Saturday

13th Aug 2022

Thousands of migrants rescued in Mediterranean

Thousands of people in rickety boats and rubber dinghies in the Mediterranean were rescued over the weekend in one of the largest life-saving operations to date led by Italy’s coastguard.

Italian officials say some 5,800 were plucked from the sea on Sunday (3 May) and Saturday. Around 10 were found dead off the Libyan coast with more 2,150 of them rescued on Sunday alone. The migrants were taken to southern Italian ports.

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MV Phoenix, a rescue frigate operated by the NGO Migrant Offshore Aid Station and Medecins Sans Frontieres (MSF), also took part a day after its inaugural launch from Malta. The boat saved 369 migrants on Sunday, said the MSF.

The rescue tally is expected to rise as smugglers in Libya take advantage of calm seas and good weather to send tens of thousands of migrants towards Europe. Italian officials estimated some 200,000 could disembark for Italy by the end of the year.

The EU’s border surveillance mission, Triton, also took part in operations that involved 13 vessels, including two cargo ships and two supply boats.

The French frigate, Commandant Birot, rescued 217 migrants from three boats and arrested two suspected people smugglers, reports the Guardian.

The Birot is part of Triton, a scaled-down version of a much larger and now defunct Italian search and rescue operation known as Mare Nostrum.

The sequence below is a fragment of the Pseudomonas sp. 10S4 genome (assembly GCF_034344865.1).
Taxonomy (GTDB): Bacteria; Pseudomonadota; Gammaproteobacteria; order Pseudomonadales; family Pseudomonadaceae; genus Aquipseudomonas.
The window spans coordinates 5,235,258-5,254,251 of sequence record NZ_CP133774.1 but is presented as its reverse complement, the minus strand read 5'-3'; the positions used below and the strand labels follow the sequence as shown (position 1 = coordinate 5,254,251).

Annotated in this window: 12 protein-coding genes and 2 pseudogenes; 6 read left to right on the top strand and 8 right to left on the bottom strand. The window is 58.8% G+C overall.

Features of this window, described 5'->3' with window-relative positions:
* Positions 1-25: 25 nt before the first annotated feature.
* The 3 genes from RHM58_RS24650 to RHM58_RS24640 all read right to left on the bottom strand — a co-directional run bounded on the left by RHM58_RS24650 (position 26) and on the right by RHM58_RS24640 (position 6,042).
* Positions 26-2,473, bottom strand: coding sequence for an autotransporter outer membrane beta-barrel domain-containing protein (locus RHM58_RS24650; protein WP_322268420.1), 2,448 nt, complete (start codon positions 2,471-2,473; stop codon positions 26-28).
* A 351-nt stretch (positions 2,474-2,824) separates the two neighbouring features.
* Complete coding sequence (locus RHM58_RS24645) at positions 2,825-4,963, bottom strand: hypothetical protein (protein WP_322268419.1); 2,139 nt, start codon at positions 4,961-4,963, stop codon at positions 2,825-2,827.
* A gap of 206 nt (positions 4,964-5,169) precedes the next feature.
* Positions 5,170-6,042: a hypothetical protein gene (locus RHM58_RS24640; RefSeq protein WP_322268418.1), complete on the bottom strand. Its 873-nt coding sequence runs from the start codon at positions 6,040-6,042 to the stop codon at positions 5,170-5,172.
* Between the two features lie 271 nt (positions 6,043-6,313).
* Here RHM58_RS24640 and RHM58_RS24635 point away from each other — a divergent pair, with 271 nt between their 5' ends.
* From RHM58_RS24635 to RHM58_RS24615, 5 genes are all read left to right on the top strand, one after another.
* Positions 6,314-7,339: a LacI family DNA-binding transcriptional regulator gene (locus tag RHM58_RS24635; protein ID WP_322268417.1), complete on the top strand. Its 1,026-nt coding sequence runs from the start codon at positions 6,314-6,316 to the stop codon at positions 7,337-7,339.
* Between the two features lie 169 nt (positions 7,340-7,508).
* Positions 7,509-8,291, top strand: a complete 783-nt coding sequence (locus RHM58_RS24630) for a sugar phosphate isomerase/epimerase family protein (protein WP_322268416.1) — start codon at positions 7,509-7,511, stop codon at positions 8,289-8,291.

The EU mission has drawn criticism from human rights organisations and the chief of the European Parliament for its limited mandate and for its focus on surveillance instead of rescue.

Triton has a border surveillance mandate but is able to conduct rescues when nearby boats signal distress.

EU leaders at a summit in April promised to triple Triton’s monthly funding to around €9 million and increase the number of leased military assets from member states in the wake of some 1,700 drowning deaths this year alone.

Other plans include stepping up relations with countries from where people are leaving from in the first place.

The European Commission, along with France, Germany, Italy, Malta and the UK, met in Sharm El Sheikh, Egypt in late April as part of the so-called ‘Khartoum Process’.

The leaders discussed human trafficking and the smuggling of migrants from the Horn of Africa through North Africa with officials from Egypt, Eritrea, Ethiopia, South Sudan and Sudan.

Pasquale Lupoli, a director at the International Organisation for Migration, who also participated in the Khartoum talks said on Friday (1 May) that the situation facing both sides of the Mediterranean is an "emergency".

“This is not a situation that can be solved through humanitarian emergency response measures alone,” he added.

The weekend rescues were sharply criticised by French far-right politician Marine Le Pen who told Europe-1 radio on Sunday that France should ship migrants back to the north African shore so "traffickers know that no migrant will come ashore on our coasts".

The most rescues to date took place on 12 and 13 April, when 6,500 people were saved.

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Plans for more money and boats to expand the EU’s surveillance mission Triton in the Mediterranean have yet to be realised as migrants continue to attempt to make the perilous sea journey.

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